Data as a Service
Without writing a single line of code, using Trillo Workbench, you can create databases and tables in minutes and expose them as secure APIs that can be used by a rest or SDK client.

The following diagram shows how you can create or discover database schemas using UI and expose them as APIs. Without writing a single line of code, you will be able to access Google Cloud SQL (MySQL, Postgres, Microsoft SQL) as a service in a few minutes.
Data as a Service - Publish Database as Secure APIs

Trillo data layer is designed to be generic and independent of the type of database such as relational, document, graph, etc. Therefore, some of the API use generic terms from UML (Unified Modelling Language). In the context of particular database technology, a UML concept may not support all the features for simplicity. For example, a relational DB 'table' can also be referred to as 'class', but it does not support inheritance. The following table describes the common terms (they may be used interchangeably).
Equivalent Terms
Concept
table, class, collection
Represents a structure with attributes. In a relational DB, it corresponds to a table.
column, attribute
A column of a table, an attribute of a class, a property of an object, etc.
association, relation
Relationship between tables or association between classes.
object, record
An instance of a class or a database record.

Trillo Workbench by default provisions Cloud SQL in Google Cloud (MySQL). It uses it for storing data, metadata. It is also used for the new tables. By default it creates the following two databases:
  • cloud_vault: this is used as the user, tenant store. Its tables can be customized (while retaining a few important attributes as they are). You can't add new tables to this database using the workbench UI.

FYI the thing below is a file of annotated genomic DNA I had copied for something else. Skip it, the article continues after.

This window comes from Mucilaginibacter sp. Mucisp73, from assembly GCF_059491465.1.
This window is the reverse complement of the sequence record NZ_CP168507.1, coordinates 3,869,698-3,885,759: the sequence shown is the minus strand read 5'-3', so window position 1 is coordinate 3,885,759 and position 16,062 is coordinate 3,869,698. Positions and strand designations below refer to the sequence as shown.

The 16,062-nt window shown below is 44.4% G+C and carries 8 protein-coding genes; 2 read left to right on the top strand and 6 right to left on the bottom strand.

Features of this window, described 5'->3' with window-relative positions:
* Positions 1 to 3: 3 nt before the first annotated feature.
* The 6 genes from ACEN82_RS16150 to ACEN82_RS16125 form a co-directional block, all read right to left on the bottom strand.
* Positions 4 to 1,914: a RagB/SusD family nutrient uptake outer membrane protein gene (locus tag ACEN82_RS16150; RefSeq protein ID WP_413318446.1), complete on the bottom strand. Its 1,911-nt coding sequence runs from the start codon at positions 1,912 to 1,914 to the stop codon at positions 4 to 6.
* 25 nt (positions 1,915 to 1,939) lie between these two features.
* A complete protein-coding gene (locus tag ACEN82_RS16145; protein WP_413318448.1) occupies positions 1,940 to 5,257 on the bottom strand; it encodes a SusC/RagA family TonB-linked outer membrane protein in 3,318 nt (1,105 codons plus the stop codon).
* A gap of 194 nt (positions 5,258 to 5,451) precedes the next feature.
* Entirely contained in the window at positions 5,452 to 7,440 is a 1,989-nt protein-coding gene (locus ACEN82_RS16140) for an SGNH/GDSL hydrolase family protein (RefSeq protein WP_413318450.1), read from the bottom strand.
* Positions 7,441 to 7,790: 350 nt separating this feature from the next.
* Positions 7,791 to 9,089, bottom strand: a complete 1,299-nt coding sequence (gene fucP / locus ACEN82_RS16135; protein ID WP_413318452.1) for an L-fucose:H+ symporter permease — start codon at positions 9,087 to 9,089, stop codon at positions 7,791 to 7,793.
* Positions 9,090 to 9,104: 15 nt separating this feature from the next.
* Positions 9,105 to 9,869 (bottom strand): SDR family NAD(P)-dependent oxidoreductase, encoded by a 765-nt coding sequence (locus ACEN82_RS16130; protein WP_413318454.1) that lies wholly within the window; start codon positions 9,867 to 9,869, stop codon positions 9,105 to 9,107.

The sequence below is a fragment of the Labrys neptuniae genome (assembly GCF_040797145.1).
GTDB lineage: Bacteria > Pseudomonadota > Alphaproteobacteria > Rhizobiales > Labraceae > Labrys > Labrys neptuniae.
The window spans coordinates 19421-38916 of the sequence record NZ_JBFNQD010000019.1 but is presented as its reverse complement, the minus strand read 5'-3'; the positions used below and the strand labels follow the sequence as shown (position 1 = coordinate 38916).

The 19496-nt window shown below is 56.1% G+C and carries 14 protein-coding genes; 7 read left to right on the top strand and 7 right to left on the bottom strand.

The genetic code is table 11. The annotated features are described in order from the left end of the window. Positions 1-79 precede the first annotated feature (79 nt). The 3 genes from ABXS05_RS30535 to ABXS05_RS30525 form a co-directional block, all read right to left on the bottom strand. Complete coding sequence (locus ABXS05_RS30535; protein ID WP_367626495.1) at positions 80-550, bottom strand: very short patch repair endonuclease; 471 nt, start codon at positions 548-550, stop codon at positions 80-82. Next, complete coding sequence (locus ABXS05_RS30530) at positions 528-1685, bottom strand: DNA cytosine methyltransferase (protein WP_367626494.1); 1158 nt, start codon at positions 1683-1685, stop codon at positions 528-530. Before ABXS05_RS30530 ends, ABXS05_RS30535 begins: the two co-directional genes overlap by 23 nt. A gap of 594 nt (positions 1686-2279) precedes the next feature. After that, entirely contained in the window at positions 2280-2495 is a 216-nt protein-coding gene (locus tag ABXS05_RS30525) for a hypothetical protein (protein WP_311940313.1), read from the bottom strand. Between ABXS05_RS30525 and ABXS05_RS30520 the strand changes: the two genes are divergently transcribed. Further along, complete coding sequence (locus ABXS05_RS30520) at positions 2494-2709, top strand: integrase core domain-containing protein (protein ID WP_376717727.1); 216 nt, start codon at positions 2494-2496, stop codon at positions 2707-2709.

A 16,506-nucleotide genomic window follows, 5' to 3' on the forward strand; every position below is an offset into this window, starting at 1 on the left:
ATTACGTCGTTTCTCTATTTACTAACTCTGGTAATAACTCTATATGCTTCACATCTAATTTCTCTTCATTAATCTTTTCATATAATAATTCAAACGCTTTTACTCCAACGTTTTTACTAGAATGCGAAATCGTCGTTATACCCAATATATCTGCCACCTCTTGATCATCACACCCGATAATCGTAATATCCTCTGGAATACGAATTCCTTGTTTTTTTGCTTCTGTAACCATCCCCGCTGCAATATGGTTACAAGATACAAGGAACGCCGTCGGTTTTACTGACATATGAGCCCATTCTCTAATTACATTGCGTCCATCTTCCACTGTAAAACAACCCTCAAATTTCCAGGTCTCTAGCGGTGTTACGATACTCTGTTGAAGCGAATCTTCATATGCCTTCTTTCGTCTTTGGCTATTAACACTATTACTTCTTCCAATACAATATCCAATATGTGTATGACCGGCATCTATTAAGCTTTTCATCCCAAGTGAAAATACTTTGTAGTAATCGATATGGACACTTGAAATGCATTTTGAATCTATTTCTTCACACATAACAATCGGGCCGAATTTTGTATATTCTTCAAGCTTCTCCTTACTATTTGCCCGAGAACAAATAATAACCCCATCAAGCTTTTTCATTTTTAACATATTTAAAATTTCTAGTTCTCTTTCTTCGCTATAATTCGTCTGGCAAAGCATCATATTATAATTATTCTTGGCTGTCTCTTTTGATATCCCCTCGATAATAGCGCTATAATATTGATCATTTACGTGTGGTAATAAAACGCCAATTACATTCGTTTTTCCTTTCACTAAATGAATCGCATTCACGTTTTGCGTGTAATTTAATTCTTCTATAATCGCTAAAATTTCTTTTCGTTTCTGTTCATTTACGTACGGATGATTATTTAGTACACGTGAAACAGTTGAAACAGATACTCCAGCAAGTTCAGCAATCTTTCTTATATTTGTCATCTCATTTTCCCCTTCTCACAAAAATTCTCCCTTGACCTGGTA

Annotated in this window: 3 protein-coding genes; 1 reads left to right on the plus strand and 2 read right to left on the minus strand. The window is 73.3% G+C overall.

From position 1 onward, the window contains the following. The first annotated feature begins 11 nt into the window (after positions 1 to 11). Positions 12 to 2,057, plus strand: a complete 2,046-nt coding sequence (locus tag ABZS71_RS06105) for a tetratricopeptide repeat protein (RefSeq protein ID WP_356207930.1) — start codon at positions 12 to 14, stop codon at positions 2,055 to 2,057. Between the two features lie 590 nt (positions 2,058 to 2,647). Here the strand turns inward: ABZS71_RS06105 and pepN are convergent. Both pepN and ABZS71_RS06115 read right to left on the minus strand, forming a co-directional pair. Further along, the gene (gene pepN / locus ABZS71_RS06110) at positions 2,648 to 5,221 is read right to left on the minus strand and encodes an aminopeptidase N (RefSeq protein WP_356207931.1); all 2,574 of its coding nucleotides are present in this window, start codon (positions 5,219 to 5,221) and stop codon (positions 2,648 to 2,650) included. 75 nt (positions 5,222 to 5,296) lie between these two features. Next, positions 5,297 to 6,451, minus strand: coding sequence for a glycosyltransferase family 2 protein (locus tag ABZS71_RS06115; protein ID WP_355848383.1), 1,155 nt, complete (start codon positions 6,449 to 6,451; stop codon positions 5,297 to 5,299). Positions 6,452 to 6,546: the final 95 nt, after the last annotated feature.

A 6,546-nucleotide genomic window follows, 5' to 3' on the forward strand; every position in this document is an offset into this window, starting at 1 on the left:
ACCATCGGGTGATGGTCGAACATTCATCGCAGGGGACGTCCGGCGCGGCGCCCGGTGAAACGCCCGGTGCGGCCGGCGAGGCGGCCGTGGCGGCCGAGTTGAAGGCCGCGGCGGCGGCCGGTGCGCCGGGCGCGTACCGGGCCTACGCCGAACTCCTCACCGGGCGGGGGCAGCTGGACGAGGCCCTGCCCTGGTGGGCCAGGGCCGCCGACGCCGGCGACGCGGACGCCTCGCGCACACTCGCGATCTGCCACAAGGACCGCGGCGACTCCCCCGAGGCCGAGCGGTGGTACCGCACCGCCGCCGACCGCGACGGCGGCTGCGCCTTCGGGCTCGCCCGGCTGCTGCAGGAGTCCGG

• cloud_common: this is used for several system tables that can be configured (while retaining a few important attributes as they are). Any new table specified in the application is created inside this database.
Trillo Core platform permits the creation of several databases and integration with other DB technologies such as Mongo. But this functionality is not available through Trillo Workbench UI.
Trillo Core platform permits the creation of several databases and integration with other DB technologies such as Mongo. But this functionality is not available through Trillo Workbench UI.

Trillo Workbench UI uses the term class as an alias of a table. Similarly, the term attribute is used for a column. The reason for using class and attribute it to have generic terms for other databases such a MongoDB.
Selecting the Database menu option, you can add new tables, edit exiting tables schema, or remove it from the system.
  • The UI is intuitive.
  • It provides a grid to create columns of tables, an extended pane to specify the detailed meta property of each column (discussed below).
  • You can also use the JSON editor to edit the schema as a JSON file.

This feature is coming soon.

At this step, you may seed your database by importing it from the CSV file. Simply select the Import Data menu option.
See the section in Import Data for more details.

The platform makes all database tables and their metadata available as an SDK toolkit for use inside a serverless function.
An example API to save an object is shown below (for Java)
public static Object getObject(String className, String id)
parameters:
className: the name of table (a DB table is also generically
referred as class.
id: primary key (identifier of the record)
returns:
If the record is found then it returns a Map (HashMap).
Else, it returns Result object.
Result object has following properties:
status: success | failed | unknown (in this case failed)
message: the error message
code: HTTP code
data: Any application specific object that is returned to the invoker (it is
generally null if there is an error).
See the document Trillo Serverless Function SDK (APIs) for more details.

The platform also automatically publishes restful API for each table. You can view it by selecting API Tab (as shown in the above screenshot).